America’s largest wildfire rages out of control in New Mexico By Reuters

© Reuters. FILE PHOTO: Calf Canyon fire burns in mountains south of Mora, New Mexico, USA April 25, 2022. REUTERS / Andrew Hay

By Andrew Hay

MORA, NM (Reuters) – New Mexico firefighters on Friday failed to put out the blaze from the United States’ largest wildfire, which is burning dangerously close to a number of mountain villages.

The fire is the most devastating of dozens in the southwestern United States, which is more prevalent and burns earlier than usual during the year due to climate change, scientists say.

Thousands of people in the Mora Valley, about 40 miles (64 km) northeast of Santa Fe, were preparing to evacuate as the smoke billowed from the forest around the nearby agricultural community of Ledoux.

Strong winds blew embers over a mile, spreading a forest fire that has sweated about 75,000 acres (30,351 acres) or 117 square miles (303 square kilometers) of the Sangre de Cristo mountains since April 6, destroying hundreds of houses and structures.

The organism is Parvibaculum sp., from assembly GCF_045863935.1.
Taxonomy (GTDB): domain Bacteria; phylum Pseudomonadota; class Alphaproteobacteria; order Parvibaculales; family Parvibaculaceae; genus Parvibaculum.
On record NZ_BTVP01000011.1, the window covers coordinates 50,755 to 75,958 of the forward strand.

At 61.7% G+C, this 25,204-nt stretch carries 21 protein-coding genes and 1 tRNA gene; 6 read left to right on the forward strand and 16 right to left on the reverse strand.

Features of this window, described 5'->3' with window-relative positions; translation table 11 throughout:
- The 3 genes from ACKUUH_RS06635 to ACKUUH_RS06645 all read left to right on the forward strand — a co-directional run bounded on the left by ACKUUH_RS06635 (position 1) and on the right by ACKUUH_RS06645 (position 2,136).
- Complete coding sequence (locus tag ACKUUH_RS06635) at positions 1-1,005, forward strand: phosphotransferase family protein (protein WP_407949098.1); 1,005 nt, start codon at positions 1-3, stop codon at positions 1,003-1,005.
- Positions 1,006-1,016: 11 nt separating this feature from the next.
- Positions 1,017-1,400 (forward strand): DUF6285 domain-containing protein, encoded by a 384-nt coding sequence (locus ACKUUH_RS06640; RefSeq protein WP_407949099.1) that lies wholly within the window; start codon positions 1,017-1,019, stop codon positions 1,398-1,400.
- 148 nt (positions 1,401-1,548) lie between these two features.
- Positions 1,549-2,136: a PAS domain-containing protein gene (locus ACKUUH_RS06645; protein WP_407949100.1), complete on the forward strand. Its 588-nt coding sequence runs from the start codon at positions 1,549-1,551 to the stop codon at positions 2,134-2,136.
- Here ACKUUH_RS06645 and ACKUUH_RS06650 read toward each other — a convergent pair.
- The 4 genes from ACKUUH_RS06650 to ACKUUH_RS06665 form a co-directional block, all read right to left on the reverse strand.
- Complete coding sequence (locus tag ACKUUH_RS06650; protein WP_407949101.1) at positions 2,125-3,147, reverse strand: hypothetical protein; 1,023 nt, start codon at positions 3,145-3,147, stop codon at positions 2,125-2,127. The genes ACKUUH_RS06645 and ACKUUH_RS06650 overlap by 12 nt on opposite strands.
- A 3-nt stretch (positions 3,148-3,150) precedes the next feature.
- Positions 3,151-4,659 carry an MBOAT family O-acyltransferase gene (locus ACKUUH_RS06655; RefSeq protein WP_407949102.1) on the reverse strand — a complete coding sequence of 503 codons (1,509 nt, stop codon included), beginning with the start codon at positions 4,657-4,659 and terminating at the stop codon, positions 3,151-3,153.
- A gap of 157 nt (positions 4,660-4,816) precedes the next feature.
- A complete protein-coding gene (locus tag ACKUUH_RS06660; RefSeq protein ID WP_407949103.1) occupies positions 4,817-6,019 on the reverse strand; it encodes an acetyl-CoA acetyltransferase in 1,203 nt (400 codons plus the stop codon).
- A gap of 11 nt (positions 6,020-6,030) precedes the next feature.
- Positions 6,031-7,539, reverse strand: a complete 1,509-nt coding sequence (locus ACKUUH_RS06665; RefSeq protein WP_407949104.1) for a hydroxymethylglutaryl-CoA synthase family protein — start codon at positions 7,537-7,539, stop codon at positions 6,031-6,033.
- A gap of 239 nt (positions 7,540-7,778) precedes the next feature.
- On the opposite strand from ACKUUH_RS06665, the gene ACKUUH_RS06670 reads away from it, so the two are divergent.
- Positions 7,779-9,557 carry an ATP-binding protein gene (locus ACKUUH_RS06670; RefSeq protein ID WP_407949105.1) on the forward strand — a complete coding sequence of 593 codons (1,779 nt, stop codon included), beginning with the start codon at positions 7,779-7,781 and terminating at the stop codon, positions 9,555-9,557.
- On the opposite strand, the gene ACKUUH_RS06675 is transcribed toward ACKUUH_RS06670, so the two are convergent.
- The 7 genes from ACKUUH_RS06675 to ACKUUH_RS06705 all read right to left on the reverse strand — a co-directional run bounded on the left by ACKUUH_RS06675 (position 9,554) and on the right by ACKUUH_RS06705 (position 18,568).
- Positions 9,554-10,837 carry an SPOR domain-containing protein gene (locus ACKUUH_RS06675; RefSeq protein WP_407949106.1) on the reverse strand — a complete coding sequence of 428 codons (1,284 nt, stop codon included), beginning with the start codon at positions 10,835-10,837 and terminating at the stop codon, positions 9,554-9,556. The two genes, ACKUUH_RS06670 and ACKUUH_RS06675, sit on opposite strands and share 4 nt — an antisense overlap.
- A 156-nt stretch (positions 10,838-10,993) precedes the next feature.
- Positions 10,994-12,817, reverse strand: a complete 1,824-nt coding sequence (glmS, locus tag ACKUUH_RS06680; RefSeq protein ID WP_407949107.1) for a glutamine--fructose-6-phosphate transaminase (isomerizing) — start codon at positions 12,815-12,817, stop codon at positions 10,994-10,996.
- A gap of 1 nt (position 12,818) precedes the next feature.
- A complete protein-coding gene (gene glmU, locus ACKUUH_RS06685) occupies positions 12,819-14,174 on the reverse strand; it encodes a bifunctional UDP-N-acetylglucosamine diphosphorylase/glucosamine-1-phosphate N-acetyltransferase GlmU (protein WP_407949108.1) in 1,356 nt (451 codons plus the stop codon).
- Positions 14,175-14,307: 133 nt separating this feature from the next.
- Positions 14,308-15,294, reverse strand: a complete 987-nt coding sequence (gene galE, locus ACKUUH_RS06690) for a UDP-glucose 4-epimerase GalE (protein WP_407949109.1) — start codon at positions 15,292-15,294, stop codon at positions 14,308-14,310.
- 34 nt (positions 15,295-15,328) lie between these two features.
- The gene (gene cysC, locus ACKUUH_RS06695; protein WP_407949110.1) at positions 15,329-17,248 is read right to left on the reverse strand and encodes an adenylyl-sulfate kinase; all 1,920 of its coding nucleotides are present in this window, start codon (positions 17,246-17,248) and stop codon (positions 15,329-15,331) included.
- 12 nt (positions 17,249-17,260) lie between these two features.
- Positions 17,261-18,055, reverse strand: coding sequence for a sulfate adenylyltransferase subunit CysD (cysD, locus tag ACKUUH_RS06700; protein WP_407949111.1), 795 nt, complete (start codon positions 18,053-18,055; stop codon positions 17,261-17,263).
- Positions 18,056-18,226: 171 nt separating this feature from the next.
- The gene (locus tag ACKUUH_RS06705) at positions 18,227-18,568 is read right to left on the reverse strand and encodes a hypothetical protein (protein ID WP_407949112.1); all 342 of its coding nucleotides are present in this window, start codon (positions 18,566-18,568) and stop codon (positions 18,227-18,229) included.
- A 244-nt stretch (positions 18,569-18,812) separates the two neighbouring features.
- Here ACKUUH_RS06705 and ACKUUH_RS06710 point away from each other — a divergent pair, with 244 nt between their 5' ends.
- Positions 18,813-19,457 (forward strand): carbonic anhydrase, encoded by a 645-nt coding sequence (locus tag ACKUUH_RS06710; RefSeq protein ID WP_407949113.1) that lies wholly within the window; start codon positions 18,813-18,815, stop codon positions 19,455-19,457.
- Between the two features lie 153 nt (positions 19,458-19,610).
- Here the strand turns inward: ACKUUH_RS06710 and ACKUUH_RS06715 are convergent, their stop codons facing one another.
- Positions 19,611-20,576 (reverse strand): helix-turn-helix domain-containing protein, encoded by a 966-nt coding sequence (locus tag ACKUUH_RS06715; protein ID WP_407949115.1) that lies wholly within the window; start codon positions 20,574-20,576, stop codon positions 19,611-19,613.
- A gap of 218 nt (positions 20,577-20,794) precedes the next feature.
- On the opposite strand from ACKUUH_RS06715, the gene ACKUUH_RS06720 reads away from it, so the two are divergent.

“It looks very scary out there,” event manager Carl Schwope told a briefing. “With the spread rate, it’s very difficult for us to get any fire control.”

The wind was expected to blow from the south on Saturday, pushing the fire against villages like Mora, as well as the city of Las Vegas, with a population of 14,000, fire officials said.

“It’s coming, and it’s here,” said Mora County Sheriff’s official Americk Padilla, urging residents to evacuate to the towns of Taos and Angel Fire if asked.

More than two decades of extreme drought have turned forested mountains and valleys into a tinderbox, said fire expert Stewart Turner.

“It’s moving a lot faster than we expected,” Turner said of the flame. “This is a very, very serious fire.”

Locals turned to the U.S. Forest Service for a deliberate, “controlled burning” to reduce the risk of fire, which inadvertently started part of the fire.

“The U.S. Forest Service must be held accountable,” said Skip Finley, a former Mora County commissioner, as he loaded his car to evacuate his home.

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